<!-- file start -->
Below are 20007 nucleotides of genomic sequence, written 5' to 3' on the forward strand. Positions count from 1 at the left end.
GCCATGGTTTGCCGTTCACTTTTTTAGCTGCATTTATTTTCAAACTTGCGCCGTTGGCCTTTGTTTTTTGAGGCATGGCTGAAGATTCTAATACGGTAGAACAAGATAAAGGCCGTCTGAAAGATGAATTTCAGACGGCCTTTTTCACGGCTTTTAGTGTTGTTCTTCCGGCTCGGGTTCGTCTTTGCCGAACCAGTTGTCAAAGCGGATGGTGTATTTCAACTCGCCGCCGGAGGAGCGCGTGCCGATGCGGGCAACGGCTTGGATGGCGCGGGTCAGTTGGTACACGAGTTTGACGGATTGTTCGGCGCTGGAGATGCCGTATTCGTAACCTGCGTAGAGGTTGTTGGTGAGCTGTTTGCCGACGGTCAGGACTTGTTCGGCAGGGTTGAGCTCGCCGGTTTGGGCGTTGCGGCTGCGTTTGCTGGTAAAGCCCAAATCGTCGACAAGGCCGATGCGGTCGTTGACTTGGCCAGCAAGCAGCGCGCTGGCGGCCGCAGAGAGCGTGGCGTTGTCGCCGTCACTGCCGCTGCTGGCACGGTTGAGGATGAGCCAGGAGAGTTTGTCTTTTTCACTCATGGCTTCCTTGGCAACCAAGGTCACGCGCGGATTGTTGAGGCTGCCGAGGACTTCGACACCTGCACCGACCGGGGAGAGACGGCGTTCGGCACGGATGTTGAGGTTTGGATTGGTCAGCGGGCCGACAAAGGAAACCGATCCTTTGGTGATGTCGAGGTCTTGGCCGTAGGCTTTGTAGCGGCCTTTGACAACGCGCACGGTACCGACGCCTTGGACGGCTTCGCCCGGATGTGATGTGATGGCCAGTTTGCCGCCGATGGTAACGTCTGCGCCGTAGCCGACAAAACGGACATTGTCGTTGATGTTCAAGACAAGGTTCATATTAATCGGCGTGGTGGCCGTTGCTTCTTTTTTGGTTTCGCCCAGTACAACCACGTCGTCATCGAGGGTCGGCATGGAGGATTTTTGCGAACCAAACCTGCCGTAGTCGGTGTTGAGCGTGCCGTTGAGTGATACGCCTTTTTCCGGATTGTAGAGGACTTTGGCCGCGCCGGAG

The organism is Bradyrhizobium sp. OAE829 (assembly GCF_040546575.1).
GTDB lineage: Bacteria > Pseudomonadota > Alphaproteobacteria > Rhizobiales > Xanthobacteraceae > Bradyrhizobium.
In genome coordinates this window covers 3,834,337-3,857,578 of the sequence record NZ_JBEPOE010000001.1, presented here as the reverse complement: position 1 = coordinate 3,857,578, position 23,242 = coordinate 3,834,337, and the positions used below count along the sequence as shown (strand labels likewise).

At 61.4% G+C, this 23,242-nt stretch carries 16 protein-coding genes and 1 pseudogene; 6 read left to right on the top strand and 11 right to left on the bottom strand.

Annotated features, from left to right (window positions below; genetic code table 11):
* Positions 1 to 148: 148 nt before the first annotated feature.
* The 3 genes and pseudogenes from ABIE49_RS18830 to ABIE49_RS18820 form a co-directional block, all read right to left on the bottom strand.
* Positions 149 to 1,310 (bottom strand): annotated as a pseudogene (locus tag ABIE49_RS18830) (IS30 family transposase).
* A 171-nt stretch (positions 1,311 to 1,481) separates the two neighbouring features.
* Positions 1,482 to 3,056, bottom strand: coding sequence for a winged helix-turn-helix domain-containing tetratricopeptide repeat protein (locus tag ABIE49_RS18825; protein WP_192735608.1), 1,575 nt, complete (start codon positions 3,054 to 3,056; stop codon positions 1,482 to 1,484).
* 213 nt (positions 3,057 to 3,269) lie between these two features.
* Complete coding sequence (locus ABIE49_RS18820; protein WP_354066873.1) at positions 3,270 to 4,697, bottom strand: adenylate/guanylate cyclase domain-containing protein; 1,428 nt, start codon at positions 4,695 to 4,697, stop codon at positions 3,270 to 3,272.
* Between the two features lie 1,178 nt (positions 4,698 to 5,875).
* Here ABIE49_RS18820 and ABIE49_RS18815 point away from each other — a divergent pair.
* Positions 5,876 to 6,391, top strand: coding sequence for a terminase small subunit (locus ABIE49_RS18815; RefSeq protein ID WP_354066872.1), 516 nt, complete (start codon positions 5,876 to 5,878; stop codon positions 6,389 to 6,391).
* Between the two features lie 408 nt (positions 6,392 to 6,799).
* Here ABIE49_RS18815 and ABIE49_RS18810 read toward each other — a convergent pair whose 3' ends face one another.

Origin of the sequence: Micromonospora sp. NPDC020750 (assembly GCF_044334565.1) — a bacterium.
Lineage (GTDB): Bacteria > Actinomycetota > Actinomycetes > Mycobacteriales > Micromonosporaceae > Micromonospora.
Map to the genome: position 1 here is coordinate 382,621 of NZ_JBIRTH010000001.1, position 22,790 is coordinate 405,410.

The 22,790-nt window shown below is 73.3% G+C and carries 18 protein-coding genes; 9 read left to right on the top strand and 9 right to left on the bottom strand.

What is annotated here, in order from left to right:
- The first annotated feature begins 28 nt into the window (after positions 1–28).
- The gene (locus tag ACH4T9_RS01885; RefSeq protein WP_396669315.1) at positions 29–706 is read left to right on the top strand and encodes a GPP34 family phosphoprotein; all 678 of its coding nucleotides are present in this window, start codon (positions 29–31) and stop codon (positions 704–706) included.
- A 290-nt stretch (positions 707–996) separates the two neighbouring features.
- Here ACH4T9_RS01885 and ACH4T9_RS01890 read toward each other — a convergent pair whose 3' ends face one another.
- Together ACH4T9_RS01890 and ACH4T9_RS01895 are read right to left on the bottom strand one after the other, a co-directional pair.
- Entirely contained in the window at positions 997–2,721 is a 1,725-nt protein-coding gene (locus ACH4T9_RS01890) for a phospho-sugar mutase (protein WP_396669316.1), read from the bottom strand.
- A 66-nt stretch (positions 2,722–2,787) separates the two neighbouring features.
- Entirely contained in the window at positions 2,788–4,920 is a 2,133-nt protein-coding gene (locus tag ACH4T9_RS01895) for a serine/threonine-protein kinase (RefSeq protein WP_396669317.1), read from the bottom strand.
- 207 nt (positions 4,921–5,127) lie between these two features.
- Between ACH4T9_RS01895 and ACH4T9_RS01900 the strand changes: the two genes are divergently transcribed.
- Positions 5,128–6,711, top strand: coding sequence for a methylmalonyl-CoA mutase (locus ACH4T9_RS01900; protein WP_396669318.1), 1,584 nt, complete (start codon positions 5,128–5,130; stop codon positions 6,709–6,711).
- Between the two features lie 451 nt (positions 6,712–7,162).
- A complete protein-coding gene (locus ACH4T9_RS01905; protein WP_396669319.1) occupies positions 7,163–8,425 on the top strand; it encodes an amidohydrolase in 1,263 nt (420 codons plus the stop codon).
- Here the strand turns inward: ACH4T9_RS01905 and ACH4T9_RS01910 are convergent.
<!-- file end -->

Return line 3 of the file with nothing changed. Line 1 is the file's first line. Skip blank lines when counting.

The organism is Bradyrhizobium sp. OAE829 (assembly GCF_040546575.1).